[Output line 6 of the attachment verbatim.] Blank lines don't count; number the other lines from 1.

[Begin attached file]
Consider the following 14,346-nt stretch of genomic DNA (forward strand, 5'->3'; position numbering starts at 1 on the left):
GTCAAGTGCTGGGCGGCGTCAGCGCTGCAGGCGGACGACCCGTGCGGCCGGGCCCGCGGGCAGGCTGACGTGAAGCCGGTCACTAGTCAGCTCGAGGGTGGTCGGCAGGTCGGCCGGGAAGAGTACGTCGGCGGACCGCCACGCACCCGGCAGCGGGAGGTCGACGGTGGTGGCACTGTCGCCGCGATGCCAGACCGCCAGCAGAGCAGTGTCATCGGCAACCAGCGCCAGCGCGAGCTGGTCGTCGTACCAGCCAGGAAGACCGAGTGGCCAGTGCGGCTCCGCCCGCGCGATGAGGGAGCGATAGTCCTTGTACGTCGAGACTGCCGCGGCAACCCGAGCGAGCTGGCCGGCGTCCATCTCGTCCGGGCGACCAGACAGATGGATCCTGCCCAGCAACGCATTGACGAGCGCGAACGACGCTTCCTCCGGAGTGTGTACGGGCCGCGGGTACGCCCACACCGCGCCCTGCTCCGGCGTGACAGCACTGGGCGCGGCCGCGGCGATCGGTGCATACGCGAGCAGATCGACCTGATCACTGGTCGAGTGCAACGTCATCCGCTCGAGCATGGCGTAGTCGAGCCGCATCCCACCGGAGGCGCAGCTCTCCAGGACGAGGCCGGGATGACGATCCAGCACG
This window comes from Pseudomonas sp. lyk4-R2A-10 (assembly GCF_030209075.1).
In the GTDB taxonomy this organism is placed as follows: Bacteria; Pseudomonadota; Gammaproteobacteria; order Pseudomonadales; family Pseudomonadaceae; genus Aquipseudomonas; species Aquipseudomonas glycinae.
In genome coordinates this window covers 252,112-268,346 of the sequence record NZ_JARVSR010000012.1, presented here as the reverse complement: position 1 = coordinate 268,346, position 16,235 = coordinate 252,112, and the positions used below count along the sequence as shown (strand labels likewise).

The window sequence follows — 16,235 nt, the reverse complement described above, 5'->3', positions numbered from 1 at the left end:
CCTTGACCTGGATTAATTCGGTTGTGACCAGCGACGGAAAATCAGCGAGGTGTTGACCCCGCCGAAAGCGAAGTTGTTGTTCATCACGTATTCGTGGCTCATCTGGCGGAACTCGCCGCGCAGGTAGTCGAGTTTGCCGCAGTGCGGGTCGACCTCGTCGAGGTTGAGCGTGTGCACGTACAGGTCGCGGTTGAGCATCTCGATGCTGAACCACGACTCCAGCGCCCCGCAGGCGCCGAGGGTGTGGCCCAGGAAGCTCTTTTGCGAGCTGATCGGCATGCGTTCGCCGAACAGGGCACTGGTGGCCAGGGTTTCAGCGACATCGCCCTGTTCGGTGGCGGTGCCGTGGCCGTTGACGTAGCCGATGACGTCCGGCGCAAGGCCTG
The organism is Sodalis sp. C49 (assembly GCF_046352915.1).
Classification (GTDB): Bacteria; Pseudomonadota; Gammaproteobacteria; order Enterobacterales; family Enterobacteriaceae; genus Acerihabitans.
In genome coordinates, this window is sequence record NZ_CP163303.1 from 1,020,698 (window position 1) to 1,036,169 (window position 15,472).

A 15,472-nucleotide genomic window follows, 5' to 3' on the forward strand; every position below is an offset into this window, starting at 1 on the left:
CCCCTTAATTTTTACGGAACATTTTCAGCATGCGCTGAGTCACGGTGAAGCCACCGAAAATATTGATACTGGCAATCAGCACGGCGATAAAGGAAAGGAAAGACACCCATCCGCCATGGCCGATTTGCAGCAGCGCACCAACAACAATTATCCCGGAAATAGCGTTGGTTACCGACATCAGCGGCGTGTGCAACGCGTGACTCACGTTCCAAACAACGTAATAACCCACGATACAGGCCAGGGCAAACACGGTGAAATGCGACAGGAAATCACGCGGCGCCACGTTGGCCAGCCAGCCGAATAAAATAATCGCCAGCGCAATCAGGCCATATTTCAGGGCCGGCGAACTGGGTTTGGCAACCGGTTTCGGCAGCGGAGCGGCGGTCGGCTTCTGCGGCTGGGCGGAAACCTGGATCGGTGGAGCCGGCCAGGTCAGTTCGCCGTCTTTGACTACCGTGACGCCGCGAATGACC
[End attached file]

The window sequence follows — 16,235 nt, the reverse complement described above, 5'->3', positions numbered from 1 at the left end: